The Blog of the Blues caught up with Richie Taz, saxaphone player with The Billy Walton Band, during the band’s current tour of England.  The band are not to be missed.  They are terrific live and their new album “Crank It Up” is current favourite for the Blog of the Blues album of the year.  Though it is April….

Blues Blogger: “What’s it like playing in The Billy Walton Band?”
Richie: “The band and Billy are phenomenal.  When we’re playing we click like there’s no tomorrow. It’s all satisfying and gratifying because we’re making people happy.”
Blues Blogger: “Tell me about the tool of your trade, your saxaphone”
Richie: “My sax is a 1959 Mark 6 Sax, serial number 66000.  All those 6’s are spooky.  I’ve looked all across the Tri-State area and never found another one with that sound and tenor.  Rumour has it that the 1959 sax was made of metal from melted down World War II shell casings, which gave it a heavy sound.”
Blues Blogger: “What’s it like having one of the coolest moves in Rock, being able to lean back and lift your the sax to the sky?”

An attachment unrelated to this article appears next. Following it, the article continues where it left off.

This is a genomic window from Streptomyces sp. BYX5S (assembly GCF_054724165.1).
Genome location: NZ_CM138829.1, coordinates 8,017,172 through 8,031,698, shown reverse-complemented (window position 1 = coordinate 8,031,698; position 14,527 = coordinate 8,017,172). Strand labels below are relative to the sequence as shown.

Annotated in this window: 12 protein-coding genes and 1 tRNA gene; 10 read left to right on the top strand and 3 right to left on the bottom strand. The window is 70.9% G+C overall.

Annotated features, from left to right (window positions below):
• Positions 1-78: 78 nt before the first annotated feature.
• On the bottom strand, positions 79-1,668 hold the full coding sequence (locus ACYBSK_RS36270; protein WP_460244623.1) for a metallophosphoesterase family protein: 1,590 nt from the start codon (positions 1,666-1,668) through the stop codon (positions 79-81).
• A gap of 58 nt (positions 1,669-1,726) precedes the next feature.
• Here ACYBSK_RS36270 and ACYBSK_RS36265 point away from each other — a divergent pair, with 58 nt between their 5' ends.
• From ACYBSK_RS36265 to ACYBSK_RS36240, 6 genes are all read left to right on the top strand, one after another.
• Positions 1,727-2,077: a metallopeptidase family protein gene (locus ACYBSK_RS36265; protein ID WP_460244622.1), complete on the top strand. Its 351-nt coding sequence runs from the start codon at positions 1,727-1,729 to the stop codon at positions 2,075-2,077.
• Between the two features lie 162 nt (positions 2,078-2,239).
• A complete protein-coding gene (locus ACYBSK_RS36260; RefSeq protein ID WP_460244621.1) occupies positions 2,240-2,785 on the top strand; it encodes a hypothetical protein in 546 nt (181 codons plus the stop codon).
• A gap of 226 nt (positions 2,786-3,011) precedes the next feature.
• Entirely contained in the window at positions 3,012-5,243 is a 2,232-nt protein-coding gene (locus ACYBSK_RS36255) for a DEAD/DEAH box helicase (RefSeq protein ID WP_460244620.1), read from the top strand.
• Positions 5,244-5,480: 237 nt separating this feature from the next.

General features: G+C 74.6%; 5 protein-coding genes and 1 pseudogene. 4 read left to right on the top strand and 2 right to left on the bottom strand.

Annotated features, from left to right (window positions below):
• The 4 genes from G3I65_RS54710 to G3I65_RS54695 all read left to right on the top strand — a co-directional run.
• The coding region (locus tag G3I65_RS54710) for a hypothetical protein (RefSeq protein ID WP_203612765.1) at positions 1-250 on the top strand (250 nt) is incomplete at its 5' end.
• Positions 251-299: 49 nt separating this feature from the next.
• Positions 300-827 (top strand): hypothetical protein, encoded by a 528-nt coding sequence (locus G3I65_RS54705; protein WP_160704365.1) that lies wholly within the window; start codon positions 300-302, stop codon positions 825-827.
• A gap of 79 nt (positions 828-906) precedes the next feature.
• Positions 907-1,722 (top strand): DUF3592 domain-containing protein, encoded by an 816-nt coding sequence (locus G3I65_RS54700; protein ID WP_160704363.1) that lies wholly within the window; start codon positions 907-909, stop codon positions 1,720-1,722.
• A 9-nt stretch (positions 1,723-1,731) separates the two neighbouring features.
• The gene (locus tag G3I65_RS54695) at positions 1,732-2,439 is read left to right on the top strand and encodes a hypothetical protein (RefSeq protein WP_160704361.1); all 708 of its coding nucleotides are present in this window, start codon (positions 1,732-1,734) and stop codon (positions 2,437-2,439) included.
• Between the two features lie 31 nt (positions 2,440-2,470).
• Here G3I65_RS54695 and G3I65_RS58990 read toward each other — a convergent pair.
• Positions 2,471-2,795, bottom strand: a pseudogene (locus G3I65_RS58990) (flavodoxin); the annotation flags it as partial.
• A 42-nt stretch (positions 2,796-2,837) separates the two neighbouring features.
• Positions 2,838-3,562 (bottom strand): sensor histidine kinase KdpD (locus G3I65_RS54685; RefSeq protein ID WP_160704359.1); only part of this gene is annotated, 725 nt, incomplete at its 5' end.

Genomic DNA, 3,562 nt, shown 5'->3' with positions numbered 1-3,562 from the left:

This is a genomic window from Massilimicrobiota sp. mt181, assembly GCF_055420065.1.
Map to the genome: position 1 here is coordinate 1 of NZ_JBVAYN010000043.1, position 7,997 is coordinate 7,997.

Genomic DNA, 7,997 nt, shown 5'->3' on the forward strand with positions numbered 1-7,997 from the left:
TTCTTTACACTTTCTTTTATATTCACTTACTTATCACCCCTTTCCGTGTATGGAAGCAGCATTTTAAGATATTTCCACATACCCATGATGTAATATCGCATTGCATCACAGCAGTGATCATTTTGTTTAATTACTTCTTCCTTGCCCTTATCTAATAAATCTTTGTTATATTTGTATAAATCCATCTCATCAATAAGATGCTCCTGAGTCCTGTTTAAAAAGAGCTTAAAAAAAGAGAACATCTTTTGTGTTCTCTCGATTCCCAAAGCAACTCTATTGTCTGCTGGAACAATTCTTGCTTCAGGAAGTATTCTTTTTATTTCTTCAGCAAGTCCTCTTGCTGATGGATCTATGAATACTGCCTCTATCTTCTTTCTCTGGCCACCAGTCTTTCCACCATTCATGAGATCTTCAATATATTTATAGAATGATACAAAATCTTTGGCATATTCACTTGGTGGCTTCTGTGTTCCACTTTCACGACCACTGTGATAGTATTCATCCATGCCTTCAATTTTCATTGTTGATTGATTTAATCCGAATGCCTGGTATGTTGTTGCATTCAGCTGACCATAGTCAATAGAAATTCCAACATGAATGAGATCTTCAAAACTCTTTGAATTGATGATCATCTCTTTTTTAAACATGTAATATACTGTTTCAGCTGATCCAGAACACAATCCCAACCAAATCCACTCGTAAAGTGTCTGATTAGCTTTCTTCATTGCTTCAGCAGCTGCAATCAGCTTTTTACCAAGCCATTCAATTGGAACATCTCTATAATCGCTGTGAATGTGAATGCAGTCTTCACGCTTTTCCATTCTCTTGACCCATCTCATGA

Richie: “That’s actually technique, as well as showmanship.  You have to arch your back like that sometimes to help hit the highest notes.  That and training your throat to do it properly.”Blues Blogger: “What advice would you give to a saxaphone player starting out?”


Richie: “Do it if you like it, straight away, but take a year to get substantial knowledge of whether you really want to do it.  It’s rare being a sax player and getting rarer.  We’re losing some of the best – Michael Brecker, Grover Washington Jnr, Clarence Clemons, Junior Walker.  There’s too many Playstations, young people learn to play controllers, not instruments like the sax, which takes time to learn and appreciate.  But if you do take the sax up, play with everybody that you can, they’re all different, and if you have talent, don’t destroy it“


Blues Blogger: “What technical advice would you give a young sax player?”

Richie: “I’m a melody player, so my advice is to follow the songs and build leads and riffs around that on any given song.  Jazz training is popular among sax players, but it doesn’t necessarily help lead you into melody lines.  It also takes years to build your diaphragm up.  I’ve been playing professionally for 32 years, blowing my ass off with hard core blowing.  It’s the same as working out in a gym, doing push-ups.”

Read more about this hard-working, great sounding band in other Blogs of the Blues. And, if you make a wise investment and buy their album, you can treat yourself to the track “The night the deal went down” which features a beautiful sequence in which guitar and sax exchange riffs before blending into a melodious blare.